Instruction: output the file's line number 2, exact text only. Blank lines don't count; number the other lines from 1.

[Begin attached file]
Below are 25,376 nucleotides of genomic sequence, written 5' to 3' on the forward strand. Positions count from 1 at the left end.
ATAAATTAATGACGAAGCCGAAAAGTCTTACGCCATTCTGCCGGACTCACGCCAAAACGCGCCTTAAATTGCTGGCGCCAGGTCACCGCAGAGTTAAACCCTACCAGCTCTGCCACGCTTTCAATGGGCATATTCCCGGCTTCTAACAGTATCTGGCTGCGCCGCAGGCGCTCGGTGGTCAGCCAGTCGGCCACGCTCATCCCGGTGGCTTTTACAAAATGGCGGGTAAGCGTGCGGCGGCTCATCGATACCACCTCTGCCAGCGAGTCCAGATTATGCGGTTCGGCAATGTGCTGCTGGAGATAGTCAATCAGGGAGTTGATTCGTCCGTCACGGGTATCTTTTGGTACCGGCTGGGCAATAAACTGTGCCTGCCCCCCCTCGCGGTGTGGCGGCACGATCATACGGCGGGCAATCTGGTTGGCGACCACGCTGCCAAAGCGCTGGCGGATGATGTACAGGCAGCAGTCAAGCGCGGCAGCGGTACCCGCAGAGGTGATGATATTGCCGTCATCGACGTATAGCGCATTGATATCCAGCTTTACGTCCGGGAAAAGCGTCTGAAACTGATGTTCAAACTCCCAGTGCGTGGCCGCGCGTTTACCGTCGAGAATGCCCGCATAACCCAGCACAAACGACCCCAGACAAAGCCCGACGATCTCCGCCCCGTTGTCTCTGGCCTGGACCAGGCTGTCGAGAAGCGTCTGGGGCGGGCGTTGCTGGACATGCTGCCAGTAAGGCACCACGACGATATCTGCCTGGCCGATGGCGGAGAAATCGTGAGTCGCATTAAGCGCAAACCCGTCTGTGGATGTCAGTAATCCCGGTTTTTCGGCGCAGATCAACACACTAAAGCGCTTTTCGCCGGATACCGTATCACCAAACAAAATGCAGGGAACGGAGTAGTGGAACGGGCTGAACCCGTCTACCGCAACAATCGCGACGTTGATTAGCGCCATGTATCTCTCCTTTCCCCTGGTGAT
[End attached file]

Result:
ATAAATTAATGACGAAGCCGAAAAGTCTTACGCCATTCTGCCGGACTCACGCCAAAACGCGCCTTAAATTGCTGGCGCCAGGTCACCGCAGAGTTAAACCCTACCAGCTCTGCCACGCTTTCAATGGGCATATTCCCGGCTTCTAACAGTATCTGGCTGCGCCGCAGGCGCTCGGTGGTCAGCCAGTCGGCCACGCTCATCCCGGTGGCTTTTACAAAATGGCGGGTAAGCGTGCGGCGGCTCATCGATACCACCTCTGCCAGCGAGTCCAGATTATGCGGTTCGGCAATGTGCTGCTGGAGATAGTCAATCAGGGAGTTGATTCGTCCGTCACGGGTATCTTTTGGTACCGGCTGGGCAATAAACTGTGCCTGCCCCCCCTCGCGGTGTGGCGGCACGATCATACGGCGGGCAATCTGGTTGGCGACCACGCTGCCAAAGCGCTGGCGGATGATGTACAGGCAGCAGTCAAGCGCGGCAGCGGTACCCGCAGAGGTGATGATATTGCCGTCATCGACGTATAGCGCATTGATATCCAGCTTTACGTCCGGGAAAAGCGTCTGAAACTGATGTTCAAACTCCCAGTGCGTGGCCGCGCGTTTACCGTCGAGAATGCCCGCATAACCCAGCACAAACGACCCCAGACAAAGCCCGACGATCTCCGCCCCGTTGTCTCTGGCCTGGACCAGGCTGTCGAGAAGCGTCTGGGGCGGGCGTTGCTGGACATGCTGCCAGTAAGGCACCACGACGATATCTGCCTGGCCGATGGCGGAGAAATCGTGAGTCGCATTAAGCGCAAACCCGTCTGTGGATGTCAGTAATCCCGGTTTTTCGGCGCAGATCAACACACTAAAGCGCTTTTCGCCGGATACCGTATCACCAAACAAAATGCAGGGAACGGAGTAGTGGAACGGGCTGAACCCGTCTACCGCAACAATCGCGACGTTGATTAGCGCCATGTATCTCTCCTTTCCCCTGGTGAT